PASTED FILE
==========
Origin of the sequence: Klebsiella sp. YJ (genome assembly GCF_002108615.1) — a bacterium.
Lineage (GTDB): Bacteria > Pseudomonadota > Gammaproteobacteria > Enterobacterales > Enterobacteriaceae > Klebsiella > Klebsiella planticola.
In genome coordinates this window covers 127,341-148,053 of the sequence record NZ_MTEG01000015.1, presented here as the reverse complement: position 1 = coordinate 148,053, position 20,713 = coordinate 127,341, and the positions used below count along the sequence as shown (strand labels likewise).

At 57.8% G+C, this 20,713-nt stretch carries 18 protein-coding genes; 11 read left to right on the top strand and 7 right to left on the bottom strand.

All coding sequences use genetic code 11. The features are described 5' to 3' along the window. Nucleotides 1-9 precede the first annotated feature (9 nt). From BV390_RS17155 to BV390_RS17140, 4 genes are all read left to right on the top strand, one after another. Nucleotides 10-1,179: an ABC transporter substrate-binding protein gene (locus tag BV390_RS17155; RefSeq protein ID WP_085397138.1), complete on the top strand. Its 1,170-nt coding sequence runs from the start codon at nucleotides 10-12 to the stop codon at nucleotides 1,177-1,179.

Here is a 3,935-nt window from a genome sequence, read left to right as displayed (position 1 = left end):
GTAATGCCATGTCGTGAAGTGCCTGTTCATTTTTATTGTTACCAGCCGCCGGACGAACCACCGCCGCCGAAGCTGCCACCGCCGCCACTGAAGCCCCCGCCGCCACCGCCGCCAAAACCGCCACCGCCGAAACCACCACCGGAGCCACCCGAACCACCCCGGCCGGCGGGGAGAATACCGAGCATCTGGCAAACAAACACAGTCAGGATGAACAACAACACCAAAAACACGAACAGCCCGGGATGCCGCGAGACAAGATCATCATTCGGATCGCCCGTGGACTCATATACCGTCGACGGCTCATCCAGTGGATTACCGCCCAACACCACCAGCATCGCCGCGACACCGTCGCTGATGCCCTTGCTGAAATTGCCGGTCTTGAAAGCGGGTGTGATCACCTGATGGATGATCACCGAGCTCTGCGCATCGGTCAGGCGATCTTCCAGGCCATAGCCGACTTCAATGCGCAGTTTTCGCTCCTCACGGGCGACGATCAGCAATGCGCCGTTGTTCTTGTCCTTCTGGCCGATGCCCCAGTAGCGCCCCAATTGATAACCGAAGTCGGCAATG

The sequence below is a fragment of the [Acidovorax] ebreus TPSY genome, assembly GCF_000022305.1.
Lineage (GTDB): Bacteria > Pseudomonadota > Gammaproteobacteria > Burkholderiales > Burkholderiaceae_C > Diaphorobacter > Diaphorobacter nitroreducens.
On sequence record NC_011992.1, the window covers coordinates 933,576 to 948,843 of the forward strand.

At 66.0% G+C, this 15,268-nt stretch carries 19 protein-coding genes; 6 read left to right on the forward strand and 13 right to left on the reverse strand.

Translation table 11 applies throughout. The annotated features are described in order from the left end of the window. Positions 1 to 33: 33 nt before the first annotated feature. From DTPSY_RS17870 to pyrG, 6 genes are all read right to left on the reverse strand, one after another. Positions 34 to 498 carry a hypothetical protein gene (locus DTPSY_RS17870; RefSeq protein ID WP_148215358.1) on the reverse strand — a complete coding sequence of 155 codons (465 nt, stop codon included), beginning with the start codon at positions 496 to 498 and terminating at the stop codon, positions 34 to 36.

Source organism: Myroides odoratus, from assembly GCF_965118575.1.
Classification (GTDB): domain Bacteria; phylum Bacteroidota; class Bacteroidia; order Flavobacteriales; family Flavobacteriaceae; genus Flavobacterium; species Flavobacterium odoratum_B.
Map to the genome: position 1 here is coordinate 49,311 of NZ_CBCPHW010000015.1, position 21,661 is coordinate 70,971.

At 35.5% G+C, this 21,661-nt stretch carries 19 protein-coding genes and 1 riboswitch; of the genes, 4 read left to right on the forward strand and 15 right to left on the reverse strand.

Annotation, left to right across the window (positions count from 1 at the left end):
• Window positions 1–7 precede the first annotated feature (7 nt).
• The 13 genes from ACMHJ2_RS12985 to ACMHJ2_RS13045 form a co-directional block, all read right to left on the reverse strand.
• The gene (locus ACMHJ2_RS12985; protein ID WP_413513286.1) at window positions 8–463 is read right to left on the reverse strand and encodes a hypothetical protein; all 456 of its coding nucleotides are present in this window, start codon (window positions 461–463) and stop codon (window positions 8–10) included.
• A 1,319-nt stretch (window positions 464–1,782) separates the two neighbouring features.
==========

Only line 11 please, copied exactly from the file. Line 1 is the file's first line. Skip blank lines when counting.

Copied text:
At 66.0% G+C, this 15,268-nt stretch carries 19 protein-coding genes; 6 read left to right on the forward strand and 13 right to left on the reverse strand.